Thursday, June 9, 2011

Writing as a Path to Wholeness

For a long time, I have approached writing—especially writing a book—as a path to healing and wholeness.
No less a health authority than Dr. Andrew Weil,  the medical doctor who has spearheaded the movement toward wellness and integrative medicine, cites research providing evidence that writing about emotionally meaningful topics is good for your health. Already-healthy people who made room for writing made fewer doctor visits, and some ill people improved their health considerably.
I have experienced this, myself—the profound inner cleansing that can come after a spate of writing, leaving me feeling like a clear blue sky after a rain, or the peace at the bottom of a lake, its stillness untouched by the ripples on the surface above. It’s possible that when we write—provided that we are writing about something that has life within us, and not just abstract concepts—the energies in our bodies have a place to spend themselves, rearrange themselves, release, and balance. This can be true whether you are writing about something that you experience as difficult (in which case, the act of writing heals through telling and catharsis), or writing about something that you experience as beautiful (in which case, the act of writing is inspiring).
Dr. Weil was talking about journaling. But if journaling can reduce pain and fatigue; help reduce high blood pressure; help terminal patients sleep better; and more—then just imagine the rewards to healthy living that writing a book might make possible.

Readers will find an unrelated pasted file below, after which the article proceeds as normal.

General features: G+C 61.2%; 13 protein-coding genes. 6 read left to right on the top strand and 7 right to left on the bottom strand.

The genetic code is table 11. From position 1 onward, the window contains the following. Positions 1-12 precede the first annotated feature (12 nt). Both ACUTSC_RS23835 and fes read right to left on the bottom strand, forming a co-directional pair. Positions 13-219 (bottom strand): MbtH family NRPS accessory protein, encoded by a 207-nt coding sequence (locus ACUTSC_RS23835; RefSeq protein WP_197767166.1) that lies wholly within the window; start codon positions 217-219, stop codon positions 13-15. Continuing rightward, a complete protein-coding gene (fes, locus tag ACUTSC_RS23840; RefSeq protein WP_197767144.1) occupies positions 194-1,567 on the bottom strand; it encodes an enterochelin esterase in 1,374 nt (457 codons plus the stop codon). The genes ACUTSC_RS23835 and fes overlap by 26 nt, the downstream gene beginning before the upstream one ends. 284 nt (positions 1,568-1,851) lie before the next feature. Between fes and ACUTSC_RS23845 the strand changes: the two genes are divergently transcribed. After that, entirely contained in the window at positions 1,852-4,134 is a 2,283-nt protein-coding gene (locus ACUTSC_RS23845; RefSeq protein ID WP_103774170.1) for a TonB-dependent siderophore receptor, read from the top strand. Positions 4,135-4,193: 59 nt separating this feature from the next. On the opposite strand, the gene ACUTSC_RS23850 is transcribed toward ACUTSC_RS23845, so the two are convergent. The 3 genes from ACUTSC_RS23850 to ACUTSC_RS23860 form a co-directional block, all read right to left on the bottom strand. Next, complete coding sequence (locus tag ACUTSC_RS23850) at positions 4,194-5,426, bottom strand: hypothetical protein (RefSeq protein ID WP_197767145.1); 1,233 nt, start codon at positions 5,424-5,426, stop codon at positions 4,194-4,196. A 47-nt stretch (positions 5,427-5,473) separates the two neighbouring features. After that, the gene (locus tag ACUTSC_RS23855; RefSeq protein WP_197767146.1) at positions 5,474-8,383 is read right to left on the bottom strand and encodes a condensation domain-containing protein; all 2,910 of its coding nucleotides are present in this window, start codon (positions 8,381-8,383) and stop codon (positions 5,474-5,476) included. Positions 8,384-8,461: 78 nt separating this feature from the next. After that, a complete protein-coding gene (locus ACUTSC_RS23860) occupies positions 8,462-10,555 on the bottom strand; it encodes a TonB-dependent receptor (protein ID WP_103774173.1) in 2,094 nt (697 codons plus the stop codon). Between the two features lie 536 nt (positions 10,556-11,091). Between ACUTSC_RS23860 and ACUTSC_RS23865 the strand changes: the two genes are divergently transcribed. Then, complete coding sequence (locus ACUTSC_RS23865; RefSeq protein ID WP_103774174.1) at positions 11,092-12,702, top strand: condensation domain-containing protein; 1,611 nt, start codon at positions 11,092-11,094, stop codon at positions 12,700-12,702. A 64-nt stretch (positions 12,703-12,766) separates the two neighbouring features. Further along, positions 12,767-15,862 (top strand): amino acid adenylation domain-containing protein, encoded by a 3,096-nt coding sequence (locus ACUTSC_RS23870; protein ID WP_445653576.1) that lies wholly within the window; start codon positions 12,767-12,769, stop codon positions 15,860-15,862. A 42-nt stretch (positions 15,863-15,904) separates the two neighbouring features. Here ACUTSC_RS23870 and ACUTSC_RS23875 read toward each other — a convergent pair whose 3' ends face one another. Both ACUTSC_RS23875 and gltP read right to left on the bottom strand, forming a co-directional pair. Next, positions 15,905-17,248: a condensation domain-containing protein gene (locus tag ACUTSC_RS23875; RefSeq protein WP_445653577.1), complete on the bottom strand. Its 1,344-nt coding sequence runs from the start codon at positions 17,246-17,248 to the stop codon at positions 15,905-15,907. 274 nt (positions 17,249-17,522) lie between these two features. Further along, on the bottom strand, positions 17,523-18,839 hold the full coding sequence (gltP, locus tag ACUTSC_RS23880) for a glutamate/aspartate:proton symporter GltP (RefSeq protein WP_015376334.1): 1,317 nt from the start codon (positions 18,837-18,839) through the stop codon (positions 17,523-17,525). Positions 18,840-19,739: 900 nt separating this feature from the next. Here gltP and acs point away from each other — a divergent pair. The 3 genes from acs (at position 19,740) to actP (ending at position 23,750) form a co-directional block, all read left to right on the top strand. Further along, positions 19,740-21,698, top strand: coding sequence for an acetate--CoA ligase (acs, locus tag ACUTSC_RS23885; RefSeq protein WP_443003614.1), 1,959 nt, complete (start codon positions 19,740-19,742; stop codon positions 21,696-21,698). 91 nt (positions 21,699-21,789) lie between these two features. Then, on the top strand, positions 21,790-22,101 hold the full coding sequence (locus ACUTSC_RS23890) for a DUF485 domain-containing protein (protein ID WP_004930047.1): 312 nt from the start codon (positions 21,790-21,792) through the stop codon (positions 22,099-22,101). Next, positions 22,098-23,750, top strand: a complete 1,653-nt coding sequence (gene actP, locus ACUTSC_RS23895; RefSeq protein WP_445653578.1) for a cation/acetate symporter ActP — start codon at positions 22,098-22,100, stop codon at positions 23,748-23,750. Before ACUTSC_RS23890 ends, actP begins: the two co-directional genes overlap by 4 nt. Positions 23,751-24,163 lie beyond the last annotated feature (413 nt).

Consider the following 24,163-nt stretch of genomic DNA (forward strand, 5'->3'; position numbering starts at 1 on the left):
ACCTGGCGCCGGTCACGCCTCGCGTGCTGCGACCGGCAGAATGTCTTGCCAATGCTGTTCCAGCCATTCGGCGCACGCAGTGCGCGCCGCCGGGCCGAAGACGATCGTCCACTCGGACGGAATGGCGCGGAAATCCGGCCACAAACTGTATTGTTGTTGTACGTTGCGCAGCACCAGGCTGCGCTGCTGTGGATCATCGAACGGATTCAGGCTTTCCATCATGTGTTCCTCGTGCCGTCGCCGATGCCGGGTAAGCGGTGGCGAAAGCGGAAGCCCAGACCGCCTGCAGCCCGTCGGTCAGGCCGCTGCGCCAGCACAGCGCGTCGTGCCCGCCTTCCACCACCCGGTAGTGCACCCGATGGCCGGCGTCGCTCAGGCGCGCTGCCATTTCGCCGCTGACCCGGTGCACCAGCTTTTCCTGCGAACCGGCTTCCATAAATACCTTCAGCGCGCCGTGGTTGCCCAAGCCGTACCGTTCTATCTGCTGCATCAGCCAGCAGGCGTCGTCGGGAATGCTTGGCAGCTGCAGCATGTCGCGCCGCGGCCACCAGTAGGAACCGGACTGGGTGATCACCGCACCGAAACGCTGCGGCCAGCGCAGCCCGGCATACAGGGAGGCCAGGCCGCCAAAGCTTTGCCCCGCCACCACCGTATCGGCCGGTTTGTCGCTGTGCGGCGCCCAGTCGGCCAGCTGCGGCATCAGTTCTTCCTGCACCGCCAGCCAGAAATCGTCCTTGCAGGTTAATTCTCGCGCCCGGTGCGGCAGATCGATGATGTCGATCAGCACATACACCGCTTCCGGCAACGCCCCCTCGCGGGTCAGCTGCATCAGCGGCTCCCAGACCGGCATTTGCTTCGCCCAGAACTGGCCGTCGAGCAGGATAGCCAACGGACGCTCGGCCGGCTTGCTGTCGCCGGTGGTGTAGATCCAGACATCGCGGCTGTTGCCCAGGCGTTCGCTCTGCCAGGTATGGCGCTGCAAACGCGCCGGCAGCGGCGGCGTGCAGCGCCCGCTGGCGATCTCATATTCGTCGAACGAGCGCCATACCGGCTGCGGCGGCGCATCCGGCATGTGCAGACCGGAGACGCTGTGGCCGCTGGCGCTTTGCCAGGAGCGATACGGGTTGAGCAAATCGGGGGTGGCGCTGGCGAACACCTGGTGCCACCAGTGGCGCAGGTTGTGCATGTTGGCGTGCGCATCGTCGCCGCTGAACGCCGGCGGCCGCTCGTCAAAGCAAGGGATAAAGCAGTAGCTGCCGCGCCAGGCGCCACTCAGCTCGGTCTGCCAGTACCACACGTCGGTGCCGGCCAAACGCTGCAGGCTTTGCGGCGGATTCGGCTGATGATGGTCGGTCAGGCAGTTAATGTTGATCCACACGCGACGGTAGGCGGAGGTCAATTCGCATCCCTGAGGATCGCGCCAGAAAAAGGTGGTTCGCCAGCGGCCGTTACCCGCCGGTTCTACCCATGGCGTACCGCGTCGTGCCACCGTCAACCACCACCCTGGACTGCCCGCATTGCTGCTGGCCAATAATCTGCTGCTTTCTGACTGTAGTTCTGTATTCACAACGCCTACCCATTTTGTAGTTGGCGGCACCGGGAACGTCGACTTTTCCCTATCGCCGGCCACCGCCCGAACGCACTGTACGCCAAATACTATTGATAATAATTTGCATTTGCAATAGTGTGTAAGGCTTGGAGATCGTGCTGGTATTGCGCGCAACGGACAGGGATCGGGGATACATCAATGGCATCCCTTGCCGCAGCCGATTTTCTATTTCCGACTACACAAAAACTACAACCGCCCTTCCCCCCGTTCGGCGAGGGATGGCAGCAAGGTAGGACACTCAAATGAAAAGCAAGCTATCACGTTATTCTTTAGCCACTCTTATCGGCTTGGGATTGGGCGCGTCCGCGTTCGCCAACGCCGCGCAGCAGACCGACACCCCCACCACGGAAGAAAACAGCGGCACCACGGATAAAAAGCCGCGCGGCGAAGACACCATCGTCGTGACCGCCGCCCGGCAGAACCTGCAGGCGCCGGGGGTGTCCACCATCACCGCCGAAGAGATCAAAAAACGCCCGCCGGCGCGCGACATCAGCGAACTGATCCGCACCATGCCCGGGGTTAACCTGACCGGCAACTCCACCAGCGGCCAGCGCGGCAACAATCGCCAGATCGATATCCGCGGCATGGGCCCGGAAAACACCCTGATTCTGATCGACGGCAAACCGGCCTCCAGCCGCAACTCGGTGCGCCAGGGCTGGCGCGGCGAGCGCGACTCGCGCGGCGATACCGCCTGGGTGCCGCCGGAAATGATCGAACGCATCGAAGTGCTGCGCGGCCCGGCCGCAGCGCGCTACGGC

Writing a Book as a Path to Wholeness: Giving the Soul a Voice
Even beyond body-healing, writing—especially writing a book—opens a door to soul-healing. Our deepest being … knowing … yearning … seeing … desires expression—ideally, in some way that reveals us to ourselves in the very moment of looking within. “I was a hidden treasure and wanted to be known,” as one mystical text puts it. Ordinary life, precious as it is, gives too few outlets for an extended exploration and expression of this treasure within us.
Writing a book from the deeper Self allows us to engage our deep nature in an extended relationship of discovery, intimacy, and, ultimately, praise of life. Despite the obstacles that can come up along the way (fear, doubt, disappointment, even despair), the engagement with yourself that writing a book can be is a profoundly wonderful, transformative, healing experience. Throughout the process of bringing what lies in your heart to life—the conception, gestation, labor, and, finally, birthing of the completed book—you are transformed by what is in you interacting with what has been revealed to you through your own writing process. In the end, you have a book—ta da!—a living record, between covers, of your wish fulfilled and able to be passed on to others who will read it.
Yet more than the “product” that this book is often seen as, the healing transformation of the writer is the real blessing of the process. At the end of writing a book, you are no longer quite who you were when you began, with an undeveloped awareness. You are deepened and refined by your experience of writing, and by who you have become along the way, which has since blossomed into the deepened human being who can truly claim authorship to the book.
In this and other ways, you can write yourself into wholeness. What a gift to yourself, and your readers-to-come! Why not “take the cure”?
Copyright © 2011 by Naomi Rose. All rights reserved.
Naomi Rose is the author of Starting Your Book: A Guide to Navigating the Blank Page by Attending to What’s Inside You (Rose Press, The creator of “Writing from the Deeper Self” (, she is a book developer in private practice in Oakland, CA who works in person and long-distance with people seeking to write the book of their heart.

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